April 23, 2021
Lawfare: How America Can Make Russia and China Think TwiceBack to All
by Andrew Doran, Senior Research Fellow
In the years ahead, the United States will need to develop alternatives to sanctions and other blunt force methods of state action. The American way of lawfare is one method that should be considered.
For several years, U.S. rivals and various agitators have used “lawfare” to undermine international institutions, obscure human rights violations, steal intellectual property, or otherwise weaken the rule of law. The term vaguely captures the attempt by state and nonstate actors to make illegitimate use of law to advance their interests. To paraphrase Carl von Clausewitz, lawfare is the extension of policy by means other than traditional war. Lawfare is primarily a weapon used against America and its allies—Israel in particular—through domestic and international fora. However, the term is also used by proponents of the rule of law to refer to protecting U.S. interests and human rights. For the most part, the United States has played defense against lawfare, but there are opportunities to go on the offensive. One means to do this is targeted support for private litigation to counter rivals and bad actors—a very American way of lawfare.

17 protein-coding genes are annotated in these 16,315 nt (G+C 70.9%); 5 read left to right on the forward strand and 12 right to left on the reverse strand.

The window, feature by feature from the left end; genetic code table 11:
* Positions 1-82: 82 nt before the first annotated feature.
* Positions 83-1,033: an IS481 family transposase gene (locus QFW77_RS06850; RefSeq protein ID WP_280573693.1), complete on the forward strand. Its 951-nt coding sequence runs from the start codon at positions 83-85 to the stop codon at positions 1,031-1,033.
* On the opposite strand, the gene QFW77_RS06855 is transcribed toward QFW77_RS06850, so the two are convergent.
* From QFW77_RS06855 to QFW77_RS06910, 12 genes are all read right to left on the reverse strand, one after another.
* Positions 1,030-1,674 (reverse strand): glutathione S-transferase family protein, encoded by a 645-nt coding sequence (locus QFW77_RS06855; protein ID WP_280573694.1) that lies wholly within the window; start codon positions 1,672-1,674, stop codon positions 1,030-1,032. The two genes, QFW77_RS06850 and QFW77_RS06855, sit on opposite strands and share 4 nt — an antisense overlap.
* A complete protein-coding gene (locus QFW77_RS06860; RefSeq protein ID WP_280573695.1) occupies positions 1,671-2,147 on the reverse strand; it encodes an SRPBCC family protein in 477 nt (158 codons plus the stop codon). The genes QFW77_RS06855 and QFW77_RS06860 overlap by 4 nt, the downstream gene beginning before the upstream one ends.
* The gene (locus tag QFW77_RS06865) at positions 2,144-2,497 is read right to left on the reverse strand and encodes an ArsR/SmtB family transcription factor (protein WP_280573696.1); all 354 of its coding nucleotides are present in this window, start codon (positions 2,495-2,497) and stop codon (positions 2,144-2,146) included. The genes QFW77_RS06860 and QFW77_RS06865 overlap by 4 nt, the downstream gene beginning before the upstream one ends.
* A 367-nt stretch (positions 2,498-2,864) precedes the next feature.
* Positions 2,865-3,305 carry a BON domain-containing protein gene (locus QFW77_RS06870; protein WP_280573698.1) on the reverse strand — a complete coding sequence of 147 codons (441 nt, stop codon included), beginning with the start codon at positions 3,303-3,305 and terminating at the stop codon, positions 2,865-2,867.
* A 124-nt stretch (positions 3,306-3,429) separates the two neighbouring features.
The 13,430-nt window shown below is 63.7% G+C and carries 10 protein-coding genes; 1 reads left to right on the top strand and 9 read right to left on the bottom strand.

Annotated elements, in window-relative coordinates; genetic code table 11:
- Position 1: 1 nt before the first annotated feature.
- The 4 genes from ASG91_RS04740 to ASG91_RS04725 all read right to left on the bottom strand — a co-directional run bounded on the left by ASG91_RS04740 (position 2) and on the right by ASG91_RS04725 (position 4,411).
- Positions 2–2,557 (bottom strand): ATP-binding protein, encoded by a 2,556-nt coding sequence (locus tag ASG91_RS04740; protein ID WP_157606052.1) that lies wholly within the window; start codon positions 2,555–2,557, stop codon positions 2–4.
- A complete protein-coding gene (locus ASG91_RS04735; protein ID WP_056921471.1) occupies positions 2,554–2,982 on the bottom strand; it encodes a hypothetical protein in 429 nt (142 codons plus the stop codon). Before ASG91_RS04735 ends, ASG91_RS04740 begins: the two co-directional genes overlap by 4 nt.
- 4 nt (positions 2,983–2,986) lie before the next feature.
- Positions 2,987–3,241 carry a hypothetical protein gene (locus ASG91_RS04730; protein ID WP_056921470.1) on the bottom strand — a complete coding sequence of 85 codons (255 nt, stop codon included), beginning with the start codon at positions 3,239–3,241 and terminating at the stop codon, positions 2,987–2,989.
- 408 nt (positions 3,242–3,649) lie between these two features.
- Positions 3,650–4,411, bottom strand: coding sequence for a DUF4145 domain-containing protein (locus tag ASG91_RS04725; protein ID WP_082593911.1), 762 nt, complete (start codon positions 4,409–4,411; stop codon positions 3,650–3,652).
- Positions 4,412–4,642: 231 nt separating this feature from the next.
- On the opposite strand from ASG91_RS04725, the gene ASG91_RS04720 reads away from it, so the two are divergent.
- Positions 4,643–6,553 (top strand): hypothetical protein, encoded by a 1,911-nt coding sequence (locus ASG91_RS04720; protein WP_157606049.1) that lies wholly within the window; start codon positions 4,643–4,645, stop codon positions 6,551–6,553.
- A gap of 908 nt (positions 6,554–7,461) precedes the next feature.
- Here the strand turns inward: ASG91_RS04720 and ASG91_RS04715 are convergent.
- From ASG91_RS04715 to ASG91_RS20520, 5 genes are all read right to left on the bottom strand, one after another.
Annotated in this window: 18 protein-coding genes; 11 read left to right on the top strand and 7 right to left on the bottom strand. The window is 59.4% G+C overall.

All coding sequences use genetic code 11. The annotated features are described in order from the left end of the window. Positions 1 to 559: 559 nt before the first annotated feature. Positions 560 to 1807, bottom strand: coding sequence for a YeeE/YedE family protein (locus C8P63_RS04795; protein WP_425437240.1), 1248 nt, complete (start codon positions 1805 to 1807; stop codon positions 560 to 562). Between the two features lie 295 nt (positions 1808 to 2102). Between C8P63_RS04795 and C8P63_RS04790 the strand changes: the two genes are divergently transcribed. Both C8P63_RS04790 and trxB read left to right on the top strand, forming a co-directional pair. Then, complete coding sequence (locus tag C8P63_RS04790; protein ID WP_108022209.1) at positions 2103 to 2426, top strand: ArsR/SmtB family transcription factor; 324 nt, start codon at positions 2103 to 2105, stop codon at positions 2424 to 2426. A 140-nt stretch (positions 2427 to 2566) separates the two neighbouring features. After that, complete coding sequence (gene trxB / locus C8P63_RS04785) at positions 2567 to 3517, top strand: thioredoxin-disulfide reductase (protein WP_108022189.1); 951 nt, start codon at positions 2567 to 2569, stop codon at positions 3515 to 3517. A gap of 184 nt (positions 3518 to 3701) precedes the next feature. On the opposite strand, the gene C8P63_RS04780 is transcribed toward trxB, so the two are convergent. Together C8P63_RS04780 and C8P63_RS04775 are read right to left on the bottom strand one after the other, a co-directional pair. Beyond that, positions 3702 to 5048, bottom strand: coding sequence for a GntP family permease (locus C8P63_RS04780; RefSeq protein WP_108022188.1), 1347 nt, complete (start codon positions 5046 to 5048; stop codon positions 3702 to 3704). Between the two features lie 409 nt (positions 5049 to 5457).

One essential example of such support would be sharing, on a narrowly focused basis, information in the possession of the government that could be used as evidence in civil litigation that would advance U.S. interests—including national security, human rights, intellectual property, and business. As this would require coordination between agencies and addressing concerns regarding sensitive information, the National Security Council might be the best place to house such an initiative. The U.S. Attorney for the Southern District of New York provided a test case for this when he shared information about Iranian property assets held in the United States. The U.S. government is in possession of substantial amounts of information that might enable victims to win judgments against terrorists and their material cooperators, human traffickers, and those who steal intellectual property, benefit from slave labor, or commit gross human rights violations. Congress can support this work as well.